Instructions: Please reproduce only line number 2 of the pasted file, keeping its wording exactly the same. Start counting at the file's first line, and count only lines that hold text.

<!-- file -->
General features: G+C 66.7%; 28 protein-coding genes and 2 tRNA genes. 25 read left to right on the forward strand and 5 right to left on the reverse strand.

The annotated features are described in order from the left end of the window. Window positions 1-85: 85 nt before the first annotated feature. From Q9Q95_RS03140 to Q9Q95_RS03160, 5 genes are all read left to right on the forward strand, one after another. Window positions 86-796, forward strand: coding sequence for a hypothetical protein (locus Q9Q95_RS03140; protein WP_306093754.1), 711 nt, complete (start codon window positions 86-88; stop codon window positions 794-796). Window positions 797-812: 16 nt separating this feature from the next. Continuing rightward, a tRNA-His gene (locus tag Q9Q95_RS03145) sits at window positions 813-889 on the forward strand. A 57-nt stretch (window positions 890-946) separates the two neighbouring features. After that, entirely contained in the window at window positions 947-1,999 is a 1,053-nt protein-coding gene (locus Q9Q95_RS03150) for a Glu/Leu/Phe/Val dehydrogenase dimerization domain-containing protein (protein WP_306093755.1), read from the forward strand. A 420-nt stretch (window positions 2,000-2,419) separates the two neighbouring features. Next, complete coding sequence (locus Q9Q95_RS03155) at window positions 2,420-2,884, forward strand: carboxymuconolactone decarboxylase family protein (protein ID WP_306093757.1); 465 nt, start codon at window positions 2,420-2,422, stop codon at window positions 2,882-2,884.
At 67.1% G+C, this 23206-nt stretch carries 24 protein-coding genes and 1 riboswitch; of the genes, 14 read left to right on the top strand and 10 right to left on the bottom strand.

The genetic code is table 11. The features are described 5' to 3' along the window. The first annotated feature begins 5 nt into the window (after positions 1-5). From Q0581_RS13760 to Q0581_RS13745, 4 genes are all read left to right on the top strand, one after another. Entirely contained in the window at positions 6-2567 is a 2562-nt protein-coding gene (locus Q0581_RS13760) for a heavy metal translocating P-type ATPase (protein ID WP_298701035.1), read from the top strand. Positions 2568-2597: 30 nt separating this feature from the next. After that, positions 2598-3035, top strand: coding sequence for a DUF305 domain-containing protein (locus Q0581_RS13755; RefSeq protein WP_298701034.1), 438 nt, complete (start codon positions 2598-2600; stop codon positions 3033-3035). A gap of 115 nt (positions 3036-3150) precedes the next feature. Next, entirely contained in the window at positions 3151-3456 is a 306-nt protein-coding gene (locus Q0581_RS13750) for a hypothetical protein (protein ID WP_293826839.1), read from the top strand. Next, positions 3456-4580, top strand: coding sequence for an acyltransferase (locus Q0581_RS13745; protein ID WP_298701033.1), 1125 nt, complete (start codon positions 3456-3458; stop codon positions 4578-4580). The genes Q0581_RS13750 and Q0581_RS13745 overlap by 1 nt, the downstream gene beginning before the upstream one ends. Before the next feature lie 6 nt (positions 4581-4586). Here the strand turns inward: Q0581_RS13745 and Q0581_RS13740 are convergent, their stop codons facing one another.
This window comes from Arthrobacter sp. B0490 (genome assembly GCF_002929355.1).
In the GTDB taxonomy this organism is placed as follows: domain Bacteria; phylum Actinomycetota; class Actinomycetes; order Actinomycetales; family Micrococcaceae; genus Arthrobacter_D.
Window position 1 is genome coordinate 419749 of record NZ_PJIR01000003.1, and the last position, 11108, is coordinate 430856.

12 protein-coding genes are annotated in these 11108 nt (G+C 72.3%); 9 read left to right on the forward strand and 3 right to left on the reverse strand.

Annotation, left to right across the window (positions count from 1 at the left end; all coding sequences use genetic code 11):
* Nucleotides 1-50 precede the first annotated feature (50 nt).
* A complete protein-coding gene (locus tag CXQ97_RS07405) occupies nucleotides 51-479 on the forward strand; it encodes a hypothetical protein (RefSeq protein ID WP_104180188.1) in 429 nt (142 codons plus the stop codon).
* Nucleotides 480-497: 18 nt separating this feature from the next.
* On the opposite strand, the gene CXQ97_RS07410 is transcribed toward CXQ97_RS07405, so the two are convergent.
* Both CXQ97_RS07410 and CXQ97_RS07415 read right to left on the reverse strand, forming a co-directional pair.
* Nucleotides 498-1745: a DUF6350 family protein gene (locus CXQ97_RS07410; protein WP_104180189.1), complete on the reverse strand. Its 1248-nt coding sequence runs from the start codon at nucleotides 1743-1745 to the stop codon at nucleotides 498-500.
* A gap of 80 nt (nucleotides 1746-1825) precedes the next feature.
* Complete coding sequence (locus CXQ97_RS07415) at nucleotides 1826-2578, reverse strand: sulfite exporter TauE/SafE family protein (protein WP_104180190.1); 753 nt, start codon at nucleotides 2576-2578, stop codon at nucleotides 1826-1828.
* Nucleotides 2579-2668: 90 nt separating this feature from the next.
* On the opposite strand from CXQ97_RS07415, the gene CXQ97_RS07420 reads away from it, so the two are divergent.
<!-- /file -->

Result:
The annotated features are described in order from the left end of the window. Window positions 1-85: 85 nt before the first annotated feature. From Q9Q95_RS03140 to Q9Q95_RS03160, 5 genes are all read left to right on the forward strand, one after another. Window positions 86-796, forward strand: coding sequence for a hypothetical protein (locus Q9Q95_RS03140; protein WP_306093754.1), 711 nt, complete (start codon window positions 86-88; stop codon window positions 794-796). Window positions 797-812: 16 nt separating this feature from the next. Continuing rightward, a tRNA-His gene (locus tag Q9Q95_RS03145) sits at window positions 813-889 on the forward strand. A 57-nt stretch (window positions 890-946) separates the two neighbouring features. After that, entirely contained in the window at window positions 947-1,999 is a 1,053-nt protein-coding gene (locus Q9Q95_RS03150) for a Glu/Leu/Phe/Val dehydrogenase dimerization domain-containing protein (protein WP_306093755.1), read from the forward strand. A 420-nt stretch (window positions 2,000-2,419) separates the two neighbouring features. Next, complete coding sequence (locus Q9Q95_RS03155) at window positions 2,420-2,884, forward strand: carboxymuconolactone decarboxylase family protein (protein ID WP_306093757.1); 465 nt, start codon at window positions 2,420-2,422, stop codon at window positions 2,882-2,884.